With a unanimous vote at Peekskill City Hall on Monday, elected officials approved a 17-year lease deal that lets Red House Entertainment take over operations at the Paramount Center for the Arts, whose operations have been suspended since Oct. 4.
Under the new lease, Red House will oversee programming at the Paramount through October 2030 -- with an option to extend the deal through 2040.
"We're very happy to be reopening the Paramount theater," Mayor Mary F. Foster was quoted as saying in a statement released Friday night. "The new lease is strong, clear and allows for a healthy cash flow for both the operator and the city. It will provide a steady revenue flow to the city and will once again be an economic boon for our downtown."
But not everything has been settled just yet.
According to Bob Knight, a spokesman for the city, lawyers representing the city and Red House still are trying to work out an equipment deal with Key Bank, which is saddled with $500,000 debt from the Paramount's previous operators. Red House wants to buy the on-site equipment from Key Bank, but Key Bank would rather auction it off, Knight said.
"They worked out a temporary agreement to open the theater, using quote-unquote 'Key Bank's equipment,' and the details on that still have to be worked out," Knight added. "We're hopeful that it will resolve."
Peekskill will cover the cost of utilities at the city-owned theater for the first six months and will claim 5 percent of the gross income from ticket sales for every show, according to the agreement. Red House anticipates generating $900,000 from October 2013 to October 2014, and $2.2 million in the following 12-month span, according to Knight. That would mean $45,000 in income for the city at the end of the first span and $110,000 at the end of the second.
Even if Red House doesn't quite meet those projections, the city stands to benefit more than it did from the previous lease agreement. Last year, the Paramount's previous operators paid $1 to the city and received a $50,000 donation from Peekskill, which also paid for the building's utilities, according to Knight.
Lease negotiations formally began March 11, about a month after a six-member search committee of city officials, business owners and community members unanimously recommended Red House over two other groups -- The Paramount Phoenix Group and Tarrytown Music Hall -- for the job.
Kurt Heitmann, a Peekskill native who heads the Red House group, has said he envisions the new Paramount as a for-profit music and entertainment venue, with a complementary but independent nonprofit arm dedicated to cultural enrichment and education. Red House provided the lone proposal with that kind of approach; Tarrytown and Phoenix offered solely nonprofit models.
Heitman was not present for Monday's meeting.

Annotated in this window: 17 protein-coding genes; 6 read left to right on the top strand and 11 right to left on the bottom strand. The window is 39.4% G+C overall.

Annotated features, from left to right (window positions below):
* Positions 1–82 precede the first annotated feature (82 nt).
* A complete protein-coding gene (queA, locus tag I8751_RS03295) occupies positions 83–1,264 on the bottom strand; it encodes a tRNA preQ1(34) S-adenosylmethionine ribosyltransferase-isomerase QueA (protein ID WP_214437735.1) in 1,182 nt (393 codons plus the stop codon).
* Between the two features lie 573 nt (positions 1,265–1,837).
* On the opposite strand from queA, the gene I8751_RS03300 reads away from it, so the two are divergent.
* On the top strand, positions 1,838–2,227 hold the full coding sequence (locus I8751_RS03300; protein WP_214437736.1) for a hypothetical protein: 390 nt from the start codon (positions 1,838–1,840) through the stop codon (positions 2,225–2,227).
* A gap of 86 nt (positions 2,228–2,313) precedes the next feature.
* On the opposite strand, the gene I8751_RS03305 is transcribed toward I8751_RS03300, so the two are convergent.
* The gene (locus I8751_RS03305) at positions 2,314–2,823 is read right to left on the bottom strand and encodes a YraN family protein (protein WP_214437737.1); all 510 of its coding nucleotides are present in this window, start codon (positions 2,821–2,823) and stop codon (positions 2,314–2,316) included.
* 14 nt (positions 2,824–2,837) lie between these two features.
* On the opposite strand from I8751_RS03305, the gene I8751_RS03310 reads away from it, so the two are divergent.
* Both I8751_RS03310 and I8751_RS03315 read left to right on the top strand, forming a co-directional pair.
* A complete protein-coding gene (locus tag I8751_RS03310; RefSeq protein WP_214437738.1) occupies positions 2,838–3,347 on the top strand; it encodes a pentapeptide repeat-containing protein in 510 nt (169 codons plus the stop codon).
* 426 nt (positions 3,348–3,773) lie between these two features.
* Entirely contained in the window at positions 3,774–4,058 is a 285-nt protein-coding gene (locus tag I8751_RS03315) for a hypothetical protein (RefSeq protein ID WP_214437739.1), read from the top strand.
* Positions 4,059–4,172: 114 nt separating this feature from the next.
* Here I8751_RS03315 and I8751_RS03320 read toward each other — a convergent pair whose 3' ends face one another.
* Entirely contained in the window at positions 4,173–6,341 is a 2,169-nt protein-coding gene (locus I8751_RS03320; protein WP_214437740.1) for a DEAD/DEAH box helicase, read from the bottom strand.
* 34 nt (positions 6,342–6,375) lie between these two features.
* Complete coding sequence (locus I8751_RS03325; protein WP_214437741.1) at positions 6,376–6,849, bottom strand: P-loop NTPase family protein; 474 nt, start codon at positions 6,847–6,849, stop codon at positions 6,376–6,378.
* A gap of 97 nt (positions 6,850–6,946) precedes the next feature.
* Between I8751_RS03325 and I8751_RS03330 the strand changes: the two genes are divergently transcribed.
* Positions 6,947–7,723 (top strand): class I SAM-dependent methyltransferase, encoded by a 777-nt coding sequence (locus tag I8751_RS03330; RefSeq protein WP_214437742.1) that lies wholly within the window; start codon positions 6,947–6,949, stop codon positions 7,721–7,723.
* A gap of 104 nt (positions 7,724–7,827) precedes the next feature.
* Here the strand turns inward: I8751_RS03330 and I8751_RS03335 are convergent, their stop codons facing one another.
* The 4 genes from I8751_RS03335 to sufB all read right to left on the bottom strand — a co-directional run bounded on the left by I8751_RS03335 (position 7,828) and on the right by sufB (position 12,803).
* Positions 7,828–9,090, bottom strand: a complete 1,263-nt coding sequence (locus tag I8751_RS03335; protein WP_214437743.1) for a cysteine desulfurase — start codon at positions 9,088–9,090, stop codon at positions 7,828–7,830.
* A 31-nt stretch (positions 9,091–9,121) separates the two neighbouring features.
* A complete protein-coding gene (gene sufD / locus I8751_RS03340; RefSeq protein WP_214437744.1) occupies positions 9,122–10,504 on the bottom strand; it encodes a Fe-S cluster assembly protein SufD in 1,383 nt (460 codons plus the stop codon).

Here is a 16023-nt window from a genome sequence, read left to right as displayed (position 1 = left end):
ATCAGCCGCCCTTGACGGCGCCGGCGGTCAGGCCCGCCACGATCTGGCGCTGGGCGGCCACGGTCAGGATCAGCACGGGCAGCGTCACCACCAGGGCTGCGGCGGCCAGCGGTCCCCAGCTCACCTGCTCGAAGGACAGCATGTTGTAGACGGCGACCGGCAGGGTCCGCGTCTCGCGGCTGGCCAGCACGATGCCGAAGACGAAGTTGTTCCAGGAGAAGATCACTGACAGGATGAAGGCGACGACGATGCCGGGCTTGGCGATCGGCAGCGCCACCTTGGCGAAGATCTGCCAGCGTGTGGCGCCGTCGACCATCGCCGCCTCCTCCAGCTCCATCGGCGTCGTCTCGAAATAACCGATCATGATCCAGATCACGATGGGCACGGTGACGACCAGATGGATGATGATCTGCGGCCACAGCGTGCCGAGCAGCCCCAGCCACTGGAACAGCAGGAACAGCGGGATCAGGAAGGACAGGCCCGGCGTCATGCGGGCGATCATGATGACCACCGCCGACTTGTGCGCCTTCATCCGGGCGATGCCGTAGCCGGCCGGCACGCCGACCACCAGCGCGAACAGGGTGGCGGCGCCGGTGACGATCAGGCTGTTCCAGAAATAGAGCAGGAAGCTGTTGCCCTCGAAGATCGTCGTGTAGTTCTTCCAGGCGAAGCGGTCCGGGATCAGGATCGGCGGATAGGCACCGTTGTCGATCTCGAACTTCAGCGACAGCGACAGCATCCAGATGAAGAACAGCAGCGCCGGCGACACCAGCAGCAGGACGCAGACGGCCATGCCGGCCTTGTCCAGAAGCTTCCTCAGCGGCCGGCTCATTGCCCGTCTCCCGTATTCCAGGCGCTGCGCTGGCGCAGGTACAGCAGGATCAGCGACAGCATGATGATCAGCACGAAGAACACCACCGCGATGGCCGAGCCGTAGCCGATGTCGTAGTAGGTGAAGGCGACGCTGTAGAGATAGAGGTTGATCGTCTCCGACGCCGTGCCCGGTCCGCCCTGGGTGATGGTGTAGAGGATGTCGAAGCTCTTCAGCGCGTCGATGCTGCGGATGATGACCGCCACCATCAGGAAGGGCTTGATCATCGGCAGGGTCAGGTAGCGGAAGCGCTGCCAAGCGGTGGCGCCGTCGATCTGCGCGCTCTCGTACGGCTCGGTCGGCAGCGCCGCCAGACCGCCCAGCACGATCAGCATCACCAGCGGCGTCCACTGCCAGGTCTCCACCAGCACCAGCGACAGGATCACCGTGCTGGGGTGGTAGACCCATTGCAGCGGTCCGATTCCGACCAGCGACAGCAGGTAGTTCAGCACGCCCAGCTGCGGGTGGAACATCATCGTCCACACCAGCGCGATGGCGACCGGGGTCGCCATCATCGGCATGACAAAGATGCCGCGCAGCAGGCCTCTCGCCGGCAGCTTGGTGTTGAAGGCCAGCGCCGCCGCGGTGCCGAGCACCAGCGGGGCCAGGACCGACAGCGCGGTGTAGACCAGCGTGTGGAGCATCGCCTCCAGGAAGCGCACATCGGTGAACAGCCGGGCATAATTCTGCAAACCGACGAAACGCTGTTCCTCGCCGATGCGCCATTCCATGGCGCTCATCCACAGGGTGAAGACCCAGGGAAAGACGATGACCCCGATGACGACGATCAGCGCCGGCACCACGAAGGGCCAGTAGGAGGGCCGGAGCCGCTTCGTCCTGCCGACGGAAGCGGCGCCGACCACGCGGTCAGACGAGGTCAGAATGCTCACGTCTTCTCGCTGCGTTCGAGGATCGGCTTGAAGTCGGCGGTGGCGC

Red House is planning to reopen the theater with family programing within weeks, aiming to program 80 events in its first year and 200 in its second. The city is requiring Red House to stage at least 50 performances that first year. In year two, at least 100 shows must take place on the Paramount stage.
Heitmann expressed excitement for the deal in a statement released Friday afternoon.
"We're looking forward to working with the City of Peekskill ... as we reopen the Paramount theater," he was quoted as saying. "We're very pleased that everyone has gathered together to make this agreement happen. It's a great day for this vintage theater to be reopening in Peekskill and the Hudson Valley."
Red House's team includes Heitmann, a senior vice president for CP Communications; Jonathan Close, who works for the International Management Group; Ray Wilson, who has produced for TV, radio and stage; and Abigail Adams, who serves as managing director of the Hudson Valley Shakespeare Festival at Boscobel.
On Feb. 19, committee member Jason Angell, the president of the Peekskill Business Improvement District, told city officials that, among the three Paramount proposal finalists, Red House offered the best combination of vision, operating structure and financial planning and management experience.
"We thought that their vision really tied in local businesses and community partners and would be a boon to local economic growth," Angell said at the time.
To celebrate the lease agreement, the city will host a news conference underneath the marquee of the Paramount, at 1008 Brown St., at 11 a.m. May 15.
The Paramount opened in 1930 as a movie palace. In recent years, the artistic hub on Brown Street has been known for hosting concerts and nonprofit programming. When the theater closed its doors in October, its operators at the time blamed economic difficulties, a dearth of donations and increased expenses for its closure.